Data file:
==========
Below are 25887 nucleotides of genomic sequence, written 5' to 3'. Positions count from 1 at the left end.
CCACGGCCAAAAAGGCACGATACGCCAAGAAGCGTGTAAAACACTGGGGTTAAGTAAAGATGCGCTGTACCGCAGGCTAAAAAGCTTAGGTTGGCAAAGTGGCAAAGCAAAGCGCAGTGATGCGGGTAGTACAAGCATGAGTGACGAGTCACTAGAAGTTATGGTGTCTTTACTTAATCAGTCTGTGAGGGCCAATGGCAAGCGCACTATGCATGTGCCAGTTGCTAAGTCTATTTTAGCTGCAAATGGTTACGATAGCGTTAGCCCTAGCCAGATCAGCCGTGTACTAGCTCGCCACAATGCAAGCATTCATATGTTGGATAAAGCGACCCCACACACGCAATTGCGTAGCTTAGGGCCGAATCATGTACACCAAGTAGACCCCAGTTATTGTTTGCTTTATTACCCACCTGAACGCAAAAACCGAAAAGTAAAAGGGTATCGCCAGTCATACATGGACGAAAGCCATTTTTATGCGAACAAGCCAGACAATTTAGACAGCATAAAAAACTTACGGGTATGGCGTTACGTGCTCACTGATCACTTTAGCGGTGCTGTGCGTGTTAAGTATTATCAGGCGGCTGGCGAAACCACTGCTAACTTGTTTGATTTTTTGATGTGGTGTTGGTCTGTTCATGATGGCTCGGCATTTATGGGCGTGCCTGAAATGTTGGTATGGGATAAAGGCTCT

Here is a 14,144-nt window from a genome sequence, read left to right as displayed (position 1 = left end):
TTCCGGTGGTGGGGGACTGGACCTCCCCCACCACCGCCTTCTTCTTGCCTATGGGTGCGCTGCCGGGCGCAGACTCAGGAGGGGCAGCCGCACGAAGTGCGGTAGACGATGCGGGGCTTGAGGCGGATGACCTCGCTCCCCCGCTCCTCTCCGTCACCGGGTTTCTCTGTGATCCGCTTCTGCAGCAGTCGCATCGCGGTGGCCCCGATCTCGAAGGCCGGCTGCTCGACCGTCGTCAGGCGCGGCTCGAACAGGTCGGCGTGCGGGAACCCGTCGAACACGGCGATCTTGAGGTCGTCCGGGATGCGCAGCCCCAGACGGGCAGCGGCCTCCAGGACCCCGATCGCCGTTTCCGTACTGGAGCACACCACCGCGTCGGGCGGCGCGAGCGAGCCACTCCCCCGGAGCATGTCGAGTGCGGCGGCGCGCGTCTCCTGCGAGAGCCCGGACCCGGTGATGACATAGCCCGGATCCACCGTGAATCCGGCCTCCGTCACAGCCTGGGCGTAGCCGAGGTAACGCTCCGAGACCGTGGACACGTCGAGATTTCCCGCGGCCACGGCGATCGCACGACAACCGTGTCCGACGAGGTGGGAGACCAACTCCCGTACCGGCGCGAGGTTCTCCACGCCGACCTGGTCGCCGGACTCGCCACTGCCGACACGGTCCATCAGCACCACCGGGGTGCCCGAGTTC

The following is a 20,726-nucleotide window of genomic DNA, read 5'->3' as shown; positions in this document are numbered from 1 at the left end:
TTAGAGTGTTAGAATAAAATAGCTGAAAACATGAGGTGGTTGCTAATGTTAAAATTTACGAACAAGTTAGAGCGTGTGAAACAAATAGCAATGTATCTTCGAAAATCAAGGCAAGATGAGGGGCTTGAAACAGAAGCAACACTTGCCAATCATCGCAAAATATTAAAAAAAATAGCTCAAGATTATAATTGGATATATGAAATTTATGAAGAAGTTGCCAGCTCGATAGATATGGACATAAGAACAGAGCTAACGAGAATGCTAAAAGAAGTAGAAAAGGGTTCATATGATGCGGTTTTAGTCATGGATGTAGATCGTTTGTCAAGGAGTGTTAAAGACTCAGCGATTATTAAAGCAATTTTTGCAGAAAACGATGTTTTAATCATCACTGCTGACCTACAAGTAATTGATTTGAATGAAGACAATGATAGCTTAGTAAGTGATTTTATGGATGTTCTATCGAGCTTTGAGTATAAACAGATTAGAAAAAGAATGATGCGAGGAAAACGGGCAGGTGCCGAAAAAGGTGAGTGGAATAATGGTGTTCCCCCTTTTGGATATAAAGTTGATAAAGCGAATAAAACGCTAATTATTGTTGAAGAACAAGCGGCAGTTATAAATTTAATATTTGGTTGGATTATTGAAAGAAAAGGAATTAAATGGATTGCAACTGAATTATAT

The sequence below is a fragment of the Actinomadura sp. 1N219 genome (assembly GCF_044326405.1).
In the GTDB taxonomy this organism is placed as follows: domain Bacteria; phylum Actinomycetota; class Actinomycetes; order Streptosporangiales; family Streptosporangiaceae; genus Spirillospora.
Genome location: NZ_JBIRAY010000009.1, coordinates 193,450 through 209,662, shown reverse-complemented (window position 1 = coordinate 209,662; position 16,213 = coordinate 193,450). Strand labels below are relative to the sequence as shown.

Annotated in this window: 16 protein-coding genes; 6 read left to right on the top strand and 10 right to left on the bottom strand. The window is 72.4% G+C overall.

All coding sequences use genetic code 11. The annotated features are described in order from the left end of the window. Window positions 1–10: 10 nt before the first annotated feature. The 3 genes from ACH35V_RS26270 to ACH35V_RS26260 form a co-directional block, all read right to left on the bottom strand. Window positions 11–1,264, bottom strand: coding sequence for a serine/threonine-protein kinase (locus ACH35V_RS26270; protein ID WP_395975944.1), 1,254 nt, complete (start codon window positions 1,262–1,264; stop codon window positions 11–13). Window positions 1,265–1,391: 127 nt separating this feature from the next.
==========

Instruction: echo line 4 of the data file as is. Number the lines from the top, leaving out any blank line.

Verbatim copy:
TTCCGGTGGTGGGGGACTGGACCTCCCCCACCACCGCCTTCTTCTTGCCTATGGGTGCGCTGCCGGGCGCAGACTCAGGAGGGGCAGCCGCACGAAGTGCGGTAGACGATGCGGGGCTTGAGGCGGATGACCTCGCTCCCCCGCTCCTCTCCGTCACCGGGTTTCTCTGTGATCCGCTTCTGCAGCAGTCGCATCGCGGTGGCCCCGATCTCGAAGGCCGGCTGCTCGACCGTCGTCAGGCGCGGCTCGAACAGGTCGGCGTGCGGGAACCCGTCGAACACGGCGATCTTGAGGTCGTCCGGGATGCGCAGCCCCAGACGGGCAGCGGCCTCCAGGACCCCGATCGCCGTTTCCGTACTGGAGCACACCACCGCGTCGGGCGGCGCGAGCGAGCCACTCCCCCGGAGCATGTCGAGTGCGGCGGCGCGCGTCTCCTGCGAGAGCCCGGACCCGGTGATGACATAGCCCGGATCCACCGTGAATCCGGCCTCCGTCACAGCCTGGGCGTAGCCGAGGTAACGCTCCGAGACCGTGGACACGTCGAGATTTCCCGCGGCCACGGCGATCGCACGACAACCGTGTCCGACGAGGTGGGAGACCAACTCCCGTACCGGCGCGAGGTTCTCCACGCCGACCTGGTCGCCGGACTCGCCACTGCCGACACGGTCCATCAGCACCACCGGGGTGCCCGAGTTC